iOS 7 Dynamic Type

June 29, 2013

iOS 7 introduces Dynamic Type, which if apps choose to support it, gives the user control over text size in an app. Web pages have had this feature for free since the early days of the web, but web browsers moved away from dynamic text sizing. The Two Types of Browser Zoom.

iOS7 Dynamic Type automatically adjusts weight, letter spacing, and line height for every font size. It looks stunning, but there’s work to make your app support it.

Default Size

Here’s what UserXListView looks like with the Text Size (Settings - General - Text Size) set to the default size in the iPhone Retina (3.5-inch) iOS Simulator.

Text Size Default

We get 3 and ‘a bit’ cells in the UITableView.

UserXListView Default

Smallest Size

Changing the Text Size to the smallest size means we can fit slightly more.

Text Size Smallest

Nearly 4 cells in the UITableView.

UserXListView Smallest

Largest Size

Changing the Text Size to the largest size means we can fit slightly less, but get big beautiful type.

Text Size Largest

3 cells in the UITableView.

UserXListView Largest

Implementation, The Easy Part

That’s how it looks, but how hard is it to make your app support it. Let’s look at UserXListView. The cell layout makes use of Auto Layout Constraints, which are very powerful.

UserXListView Cell

iOS 7 has defined Text Styles - Body, Caption 1, Caption 2, Footnote, Headline 1, Headline 2, Subhead 1, and Subhead 2. We assign a Text Style to each label in the cell layout via the attribute inspector as shown below.

UserXListView Cell Label Attribute Inspector

Once the label Text Styles and Auto Layout Constraints are set, we’re ready for the hard part.

Implementation, The Hard Part

Unlike Auto Layout in this example, there’s more work to do to support Dynamic Type.

We need to make the Controller aware of a Text Size change by hooking into the UIContentSizeCategoryDidChangeNotification.

- (void)viewDidLoad {
  [super viewDidLoad];
  [[NSNotificationCenter defaultCenter] addObserver:self selector:@selector(preferredContentSizeChanged:) name:UIContentSizeCategoryDidChangeNotification object:nil];

- (void)preferredContentSizeChanged:(NSNotification *)aNotification {
  // adjust the layout of the cells
  [self.view setNeedsLayout];

  // refresh view...

We need to calculate the height of the row/cell based on it’s content, and as each label in the cell can change height we need to calculate the total height of the cell required.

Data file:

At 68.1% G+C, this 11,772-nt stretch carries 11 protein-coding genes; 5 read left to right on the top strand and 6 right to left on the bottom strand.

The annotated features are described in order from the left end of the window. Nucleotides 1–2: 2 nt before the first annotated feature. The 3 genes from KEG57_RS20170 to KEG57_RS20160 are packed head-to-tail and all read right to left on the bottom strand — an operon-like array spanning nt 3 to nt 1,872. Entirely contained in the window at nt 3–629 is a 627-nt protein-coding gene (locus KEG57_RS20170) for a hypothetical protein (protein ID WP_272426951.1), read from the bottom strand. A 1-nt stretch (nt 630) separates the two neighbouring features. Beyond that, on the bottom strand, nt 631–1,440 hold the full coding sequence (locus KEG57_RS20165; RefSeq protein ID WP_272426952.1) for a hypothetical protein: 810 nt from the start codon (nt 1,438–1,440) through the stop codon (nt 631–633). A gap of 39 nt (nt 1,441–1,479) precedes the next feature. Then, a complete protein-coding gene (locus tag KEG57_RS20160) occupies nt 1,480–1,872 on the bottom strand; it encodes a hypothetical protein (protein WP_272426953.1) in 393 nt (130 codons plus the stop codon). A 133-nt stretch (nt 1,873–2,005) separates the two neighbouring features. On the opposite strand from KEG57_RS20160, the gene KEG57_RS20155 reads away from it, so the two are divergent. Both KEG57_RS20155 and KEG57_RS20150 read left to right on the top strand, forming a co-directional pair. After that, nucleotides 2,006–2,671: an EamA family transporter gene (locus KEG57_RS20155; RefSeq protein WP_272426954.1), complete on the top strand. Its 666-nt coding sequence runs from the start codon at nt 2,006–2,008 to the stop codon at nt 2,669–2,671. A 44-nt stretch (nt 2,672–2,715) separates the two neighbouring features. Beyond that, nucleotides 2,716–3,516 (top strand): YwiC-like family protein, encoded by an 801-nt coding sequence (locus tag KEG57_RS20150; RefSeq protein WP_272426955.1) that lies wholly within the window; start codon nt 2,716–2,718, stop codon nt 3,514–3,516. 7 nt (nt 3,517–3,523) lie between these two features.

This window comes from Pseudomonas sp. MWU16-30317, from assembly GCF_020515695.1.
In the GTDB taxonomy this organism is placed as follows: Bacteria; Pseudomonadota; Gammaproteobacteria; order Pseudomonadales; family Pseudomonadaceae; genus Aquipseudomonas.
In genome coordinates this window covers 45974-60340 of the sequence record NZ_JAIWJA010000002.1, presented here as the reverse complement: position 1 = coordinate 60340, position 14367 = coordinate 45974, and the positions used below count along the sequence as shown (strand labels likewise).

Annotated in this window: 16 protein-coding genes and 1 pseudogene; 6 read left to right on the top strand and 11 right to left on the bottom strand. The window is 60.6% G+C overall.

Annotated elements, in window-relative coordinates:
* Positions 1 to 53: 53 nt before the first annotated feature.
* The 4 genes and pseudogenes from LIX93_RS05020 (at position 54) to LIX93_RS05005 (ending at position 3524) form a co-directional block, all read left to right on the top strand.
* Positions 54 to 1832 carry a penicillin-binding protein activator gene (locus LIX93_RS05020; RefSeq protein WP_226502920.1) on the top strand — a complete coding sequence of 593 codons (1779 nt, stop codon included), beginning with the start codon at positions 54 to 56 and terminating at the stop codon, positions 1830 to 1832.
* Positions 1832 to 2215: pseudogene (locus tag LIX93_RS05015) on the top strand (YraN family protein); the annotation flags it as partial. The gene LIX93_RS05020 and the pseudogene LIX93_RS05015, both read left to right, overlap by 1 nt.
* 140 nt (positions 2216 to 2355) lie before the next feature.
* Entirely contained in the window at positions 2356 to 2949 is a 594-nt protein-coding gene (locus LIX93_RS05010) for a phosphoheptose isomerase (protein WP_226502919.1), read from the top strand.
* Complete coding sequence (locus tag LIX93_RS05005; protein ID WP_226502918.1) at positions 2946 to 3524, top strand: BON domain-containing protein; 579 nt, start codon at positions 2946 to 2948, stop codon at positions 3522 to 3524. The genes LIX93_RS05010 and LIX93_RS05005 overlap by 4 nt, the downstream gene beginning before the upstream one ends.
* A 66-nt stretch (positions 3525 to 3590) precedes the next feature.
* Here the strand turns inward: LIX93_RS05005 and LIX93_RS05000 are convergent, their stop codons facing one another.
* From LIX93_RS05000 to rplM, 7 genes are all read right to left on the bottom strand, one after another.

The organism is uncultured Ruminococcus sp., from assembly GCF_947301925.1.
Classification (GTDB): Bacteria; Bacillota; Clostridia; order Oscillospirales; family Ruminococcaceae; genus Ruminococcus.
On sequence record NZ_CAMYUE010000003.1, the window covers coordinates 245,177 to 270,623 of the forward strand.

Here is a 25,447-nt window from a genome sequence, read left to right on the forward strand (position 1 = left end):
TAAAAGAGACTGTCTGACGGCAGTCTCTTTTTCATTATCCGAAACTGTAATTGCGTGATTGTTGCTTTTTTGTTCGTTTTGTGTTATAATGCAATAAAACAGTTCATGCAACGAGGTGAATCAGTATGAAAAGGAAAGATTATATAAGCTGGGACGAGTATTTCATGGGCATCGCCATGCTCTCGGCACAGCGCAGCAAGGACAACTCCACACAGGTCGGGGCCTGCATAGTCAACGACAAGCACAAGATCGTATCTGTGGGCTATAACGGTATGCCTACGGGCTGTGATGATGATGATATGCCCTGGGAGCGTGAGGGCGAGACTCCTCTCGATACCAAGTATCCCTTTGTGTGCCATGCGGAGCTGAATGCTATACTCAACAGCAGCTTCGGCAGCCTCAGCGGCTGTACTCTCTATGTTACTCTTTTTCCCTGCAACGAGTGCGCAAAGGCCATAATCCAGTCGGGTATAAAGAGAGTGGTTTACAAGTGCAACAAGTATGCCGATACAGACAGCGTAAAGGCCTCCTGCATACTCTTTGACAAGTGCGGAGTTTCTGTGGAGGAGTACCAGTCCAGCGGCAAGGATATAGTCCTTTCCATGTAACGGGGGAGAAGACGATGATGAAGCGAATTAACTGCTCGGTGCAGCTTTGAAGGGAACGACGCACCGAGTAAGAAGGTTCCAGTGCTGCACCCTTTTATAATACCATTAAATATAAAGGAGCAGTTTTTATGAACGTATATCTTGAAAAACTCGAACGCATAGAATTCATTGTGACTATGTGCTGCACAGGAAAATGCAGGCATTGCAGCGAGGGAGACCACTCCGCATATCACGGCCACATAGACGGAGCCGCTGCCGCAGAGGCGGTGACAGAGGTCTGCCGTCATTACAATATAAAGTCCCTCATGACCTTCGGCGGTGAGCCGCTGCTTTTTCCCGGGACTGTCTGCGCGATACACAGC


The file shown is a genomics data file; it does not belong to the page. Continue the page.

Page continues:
- (CGFloat)tableView:(UITableView *)tableView heightForRowAtIndexPath:(NSIndexPath *)indexPath {
  Account *account = [self.fetchedResultsController objectAtIndexPath:indexPath];

  UIFont *nameLabelFont = [UIFont preferredFontForTextStyle:UIFontTextStyleHeadline1];
  CGSize nameLabelFontSize = [[account name] sizeWithAttributes:[NSDictionary dictionaryWithObject:nameLabelFont forKey:NSFontAttributeName]];

  // ...

  CGFloat totalHeight = PADDING_OUTER + nameLabelFontSize.height + ... + PADDING_OUTER;

  return totalHeight;

We also need to programmatically assign (or re-assign because we already did it in the Storyboard) the cell label Text Style values.

- (UITableViewCell *)tableView:(UITableView *)tableView cellForRowAtIndexPath:(NSIndexPath *)indexPath {
  AccountCell *cell = (AccountCell *)[tableView dequeueReusableCellWithIdentifier:@"AccountCell"];

  Account *account = [self.fetchedResultsController objectAtIndexPath:indexPath];

  cell.nameLabel.text = [account name];
  cell.nameLabel.font = [UIFont preferredFontForTextStyle:UIFontTextStyleHeadline1];

  // ...

Final Thoughts

That’s it. iOS 7 determines and applies the font attributes for each label based on the Text Style for each label, and the iOS 7 Text Size system setting selected by the user, and it’s left to us (the developer) to cater for the changes in the layout to the view.

As you can see there’s a bit of extra work to support Dynamic Type. It would be nice if it was a bit smarter, a bit more automatic, but with great power comes great responsibility.